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This edition will provide you with a brief analysis of the four labour codes introduced by the government in 2015 to bring about reforms and to ensure ease of business and safeguard the interests of the workers. Entering 2020, the government hoped that India would be able to implement all four codes however, it seems a distant dream.
The Burning Tale
What are the four Codes?
Why do we need these four codes?
Labor is in the concurrent list and more than 40 central laws and more than 100 state laws govern the subject which makes labour compliances too complex.
So, in the year 2002, the Second National Commission of Labour suggested reforming these outdated and complex labour laws.
Hence, the government came up with a plan to consolidate the central laws into four codes. These codes aim to improve the conditions and standards of workers, employed in both the organized as well as unorganized sectors.
Which laws will these four codes subsume?
Post enactment, the Wage Code shall repeal the four existing laws on wages, the Occupational Safety Code will amalgamate 13 existing laws on health, safety and working conditions of workers and the Social Security Code will make the present 15 laws on social security redundant.
1. Code of Wages will subsume –
a. The Payment of Wages Act, 1936 (POWA)
b. The Minimum Wages Act, 1948 (MWA)
c. The Payment of Bonus Act, 1965 (POBA)
d. The Equal Remuneration Act, 1976 (ERA)
2. Code on Industrial Relations will subsume –
a. The Industrial Disputes Act, 1947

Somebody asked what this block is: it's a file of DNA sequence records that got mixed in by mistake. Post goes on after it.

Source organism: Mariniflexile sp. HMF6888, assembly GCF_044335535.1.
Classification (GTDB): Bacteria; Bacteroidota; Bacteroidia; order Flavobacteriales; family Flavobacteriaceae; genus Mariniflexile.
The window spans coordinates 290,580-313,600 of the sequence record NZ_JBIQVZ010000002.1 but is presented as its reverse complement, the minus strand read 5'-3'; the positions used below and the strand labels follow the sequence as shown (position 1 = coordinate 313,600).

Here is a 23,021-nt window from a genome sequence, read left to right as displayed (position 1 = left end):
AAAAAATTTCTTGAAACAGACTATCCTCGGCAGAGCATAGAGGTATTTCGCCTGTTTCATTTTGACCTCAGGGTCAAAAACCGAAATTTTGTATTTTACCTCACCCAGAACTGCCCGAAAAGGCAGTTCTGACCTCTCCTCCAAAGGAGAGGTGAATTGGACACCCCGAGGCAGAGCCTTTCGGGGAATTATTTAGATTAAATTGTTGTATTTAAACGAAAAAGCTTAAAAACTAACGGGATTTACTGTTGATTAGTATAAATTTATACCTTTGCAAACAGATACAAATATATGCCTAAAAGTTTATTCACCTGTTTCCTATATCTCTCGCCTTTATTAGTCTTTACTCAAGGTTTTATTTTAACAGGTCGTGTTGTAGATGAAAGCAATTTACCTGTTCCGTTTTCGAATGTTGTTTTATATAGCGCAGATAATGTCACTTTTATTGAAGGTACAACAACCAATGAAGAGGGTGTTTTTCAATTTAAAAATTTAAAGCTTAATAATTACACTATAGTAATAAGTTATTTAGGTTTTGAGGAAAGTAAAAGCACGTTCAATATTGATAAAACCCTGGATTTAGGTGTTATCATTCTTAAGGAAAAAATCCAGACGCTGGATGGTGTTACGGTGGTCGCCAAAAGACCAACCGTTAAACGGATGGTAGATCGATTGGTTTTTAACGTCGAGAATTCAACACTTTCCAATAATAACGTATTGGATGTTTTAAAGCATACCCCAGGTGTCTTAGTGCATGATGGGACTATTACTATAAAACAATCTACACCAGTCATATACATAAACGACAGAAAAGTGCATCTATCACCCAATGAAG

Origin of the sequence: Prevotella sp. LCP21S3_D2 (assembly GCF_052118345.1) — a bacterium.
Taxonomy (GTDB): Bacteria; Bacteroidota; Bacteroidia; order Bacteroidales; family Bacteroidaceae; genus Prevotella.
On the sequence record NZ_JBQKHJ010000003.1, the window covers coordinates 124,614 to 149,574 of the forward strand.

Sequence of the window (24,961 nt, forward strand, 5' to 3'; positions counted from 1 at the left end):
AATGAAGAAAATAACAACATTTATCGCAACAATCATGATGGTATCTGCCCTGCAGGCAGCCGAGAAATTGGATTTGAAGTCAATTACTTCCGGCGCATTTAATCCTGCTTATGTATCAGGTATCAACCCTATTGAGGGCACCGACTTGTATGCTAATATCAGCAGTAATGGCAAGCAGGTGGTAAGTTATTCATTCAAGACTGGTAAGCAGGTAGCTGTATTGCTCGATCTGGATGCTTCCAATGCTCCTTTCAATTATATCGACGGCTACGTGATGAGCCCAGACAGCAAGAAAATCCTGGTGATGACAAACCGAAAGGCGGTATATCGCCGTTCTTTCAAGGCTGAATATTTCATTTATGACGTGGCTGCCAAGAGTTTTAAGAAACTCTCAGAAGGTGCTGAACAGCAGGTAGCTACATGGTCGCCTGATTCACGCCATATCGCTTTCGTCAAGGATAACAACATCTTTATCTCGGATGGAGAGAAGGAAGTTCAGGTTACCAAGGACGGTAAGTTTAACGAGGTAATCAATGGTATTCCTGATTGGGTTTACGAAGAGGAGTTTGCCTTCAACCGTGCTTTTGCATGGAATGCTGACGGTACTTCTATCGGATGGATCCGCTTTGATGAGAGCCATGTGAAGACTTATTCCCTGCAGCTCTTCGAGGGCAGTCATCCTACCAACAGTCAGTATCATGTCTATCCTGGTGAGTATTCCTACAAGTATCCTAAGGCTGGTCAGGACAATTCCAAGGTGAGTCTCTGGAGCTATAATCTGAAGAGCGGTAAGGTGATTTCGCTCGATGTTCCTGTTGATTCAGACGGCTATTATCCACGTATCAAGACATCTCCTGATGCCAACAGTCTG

b. The Trade Unions Act, 1926
c. The Industrial Employment (Standing Orders) Act, 1946
3. Code on Social Security will subsume –
a. Employees’ Compensation Act, 1923
b. Employees’ State Insurance Act, 1948
c. Employees’ Provident Funds and Miscellaneous Provisions Act, 1952
d. The employment exchange Act, 1959
e. Maternity Benefit Act, 1961
f. Payment of Gratuity Act, 1972
g. Cine Workers Welfare Fund Act, 1981
h. Building and Other Construction Workers Cess Act, 1996
I. Unorganized Workers’ Social Security Act, 2008
4. The Occupational Safety, Health, and Working Conditions Code will subsume –
a. Factories Act, 1948
b. Mines Act, 1952
c. Dock Workers (Safety, Health and Welfare) Act, 1986
d. Building and Other Construction Workers (Regulation of Employment and Conditions of Service) Act, 1996
e. Plantations Labour Act, 1951
f. Contract Labour (Regulation and Abolition) Act, 1970
g. Inter-State Migrant Workmen (Regulation of Employment and Conditions of Service) Act, 1979
h. Working Journalist and other Newspaper Employees (Conditions of Service and Miscellaneous Provision) Act, 1955
I. Working Journalist (Fixation of Rates of Wages) Act, 1958
j. Motor Transport Workers Act, 1961
k. Sales Promotion Employees (Condition of Service) Act, 1976
l. Beedi and Cigar Workers (Conditions of Employment) Act, 1966
m. Cine Workers and Cinema Theatre Workers Act, 1981
To monitor the implementation of labour laws at the grassroots level the Ministry of Labour and Employment has launched the ‘Santusht portal’.
The intention isto promote transparency, accountability, effective delivery of public services, and implementation of policies, schemes l through constant monitoring.
The portal would monitor the work of different bodies and wings of the ministry implementing labour laws.
It would also give credit and discredit to officials responsible for keeping or not keeping quality of service on the mark.
Labour Law Advisor now in English, check out our new channel. Explore Now
BONUS:- We have made a detailed analysis of the Labour Codes and the major changes. Click here to watch the video.
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